Have you ever had that strong desire to travel, to just get out of the house and get away? Then you’ve probably dealt with a touch of wanderlust. It’s the urge to find the nearest car, train, plane, or canoe and go somewhere far, far, away. People who experience wanderlust crave the adventure, new sights, and new experience of another place and culture.
Clothing brands, auto makers, and even coffee companies appeal to wanderlust with advertisements showing how their products will take you somewhere away from here. Instagram feeds that boast hundreds of thousands of followers post pictures of log cabins in the woods, vans near the ocean, and hiking in misty mountains. Many people long for the experience of peace, travel, and nature.
At a deeper level, images and products that tease our sense of wanderlust promise something more. They nudge at a truth: our soul is fed when we get away. We do in fact need to find some solitude from the harried pace of our lives and turn off the noise. We do need to find silence for our mind to reset, our heart to heal, and our imagination to renew. Buying the clothing or off-road vehicle will not satisfy our soul, which often cries out for peace and rest, but entering into silence and solitude may very well be what we long for.
While getting away is often a good idea, wanderlust and the cry of our soul for peace and rest can sometimes be met right where you live. Going for a walk around a pond, taking a good book and finding a bench down by the lake, or enjoying the sunset are all ways that we might be able to tend to our inner life right here in Chestermere.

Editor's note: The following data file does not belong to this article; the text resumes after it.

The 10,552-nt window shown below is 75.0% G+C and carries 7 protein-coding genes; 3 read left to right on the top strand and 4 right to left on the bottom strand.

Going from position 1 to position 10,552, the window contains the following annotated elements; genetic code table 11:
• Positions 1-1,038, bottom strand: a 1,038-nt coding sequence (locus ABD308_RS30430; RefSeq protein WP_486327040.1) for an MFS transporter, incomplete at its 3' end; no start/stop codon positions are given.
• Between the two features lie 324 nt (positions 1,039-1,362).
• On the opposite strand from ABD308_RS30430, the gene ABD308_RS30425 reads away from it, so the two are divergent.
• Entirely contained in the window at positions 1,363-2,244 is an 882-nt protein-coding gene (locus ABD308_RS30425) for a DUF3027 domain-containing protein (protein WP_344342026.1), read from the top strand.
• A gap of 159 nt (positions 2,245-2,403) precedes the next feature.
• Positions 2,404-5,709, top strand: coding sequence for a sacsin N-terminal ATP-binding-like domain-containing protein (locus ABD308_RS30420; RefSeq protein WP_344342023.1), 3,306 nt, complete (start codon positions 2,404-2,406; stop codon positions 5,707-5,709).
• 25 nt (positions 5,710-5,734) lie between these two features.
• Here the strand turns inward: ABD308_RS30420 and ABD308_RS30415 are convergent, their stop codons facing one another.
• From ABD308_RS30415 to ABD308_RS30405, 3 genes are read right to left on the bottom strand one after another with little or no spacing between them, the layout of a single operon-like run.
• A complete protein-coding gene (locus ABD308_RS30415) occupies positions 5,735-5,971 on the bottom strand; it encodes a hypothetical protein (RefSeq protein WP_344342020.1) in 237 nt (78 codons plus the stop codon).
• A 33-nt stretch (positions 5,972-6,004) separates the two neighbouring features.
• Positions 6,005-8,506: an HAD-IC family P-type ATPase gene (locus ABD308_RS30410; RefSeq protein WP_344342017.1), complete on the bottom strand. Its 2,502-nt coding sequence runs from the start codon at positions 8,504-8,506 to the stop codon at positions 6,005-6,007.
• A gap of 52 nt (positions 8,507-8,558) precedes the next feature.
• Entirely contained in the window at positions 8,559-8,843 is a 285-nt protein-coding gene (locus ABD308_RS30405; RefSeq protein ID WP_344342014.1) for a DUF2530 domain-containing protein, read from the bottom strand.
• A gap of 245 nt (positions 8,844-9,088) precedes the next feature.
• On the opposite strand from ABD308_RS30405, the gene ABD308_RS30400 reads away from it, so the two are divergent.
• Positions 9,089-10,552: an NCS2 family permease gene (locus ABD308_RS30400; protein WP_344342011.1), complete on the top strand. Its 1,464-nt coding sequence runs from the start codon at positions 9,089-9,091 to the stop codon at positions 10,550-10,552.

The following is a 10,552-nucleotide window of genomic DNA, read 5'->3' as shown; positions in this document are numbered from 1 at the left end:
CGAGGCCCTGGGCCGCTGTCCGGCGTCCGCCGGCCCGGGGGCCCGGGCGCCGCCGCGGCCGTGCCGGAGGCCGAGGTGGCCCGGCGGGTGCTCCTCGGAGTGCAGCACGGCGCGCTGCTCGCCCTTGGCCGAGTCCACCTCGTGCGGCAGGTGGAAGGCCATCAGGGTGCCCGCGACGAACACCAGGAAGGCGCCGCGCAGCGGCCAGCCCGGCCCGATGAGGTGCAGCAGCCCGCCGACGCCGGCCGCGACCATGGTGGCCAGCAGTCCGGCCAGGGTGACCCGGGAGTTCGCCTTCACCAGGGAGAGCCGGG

Wanderlust carries with it both a truth and a lie. The truth is that we do need to stop, rest, breath, have adventure, and change up our routines; all vital to our wellbeing and our relationships with others. But it also contains a lie. Wanderlust can make us believe that life is better somewhere else, and that the grass is greener on the other side. ‘If only’s’ begin to plague us. If only I owned that cabin, if only I lived on that lake, if only I had a boat, if only I had those clothes, if only I could travel to this or that place. ‘If only’s’ do not lead to new life, just regret about the life we have.
Embrace the wanderlust in your life first by being grateful. Start a list of things you are grateful for and watch for moments to extend gratitude. Secondly, embrace wanderlust by writing down what actually makes you happy, not what you think will make you happy. You’d be surprised that many of the things that truly make you happy are small and accessible, not always out of your reach. Thirdly, embrace wanderlust by stopping, resting, walking, and exploring in small and local ways. When you do get a chance to get away on that dream vacation, then you’ll know how to really rest because you’ve already made it a part of your life.
May you explore and seek adventure. May you experience all of God’s amazing world and find rest for your soul. You were made for life, and may you find life and life abundantly.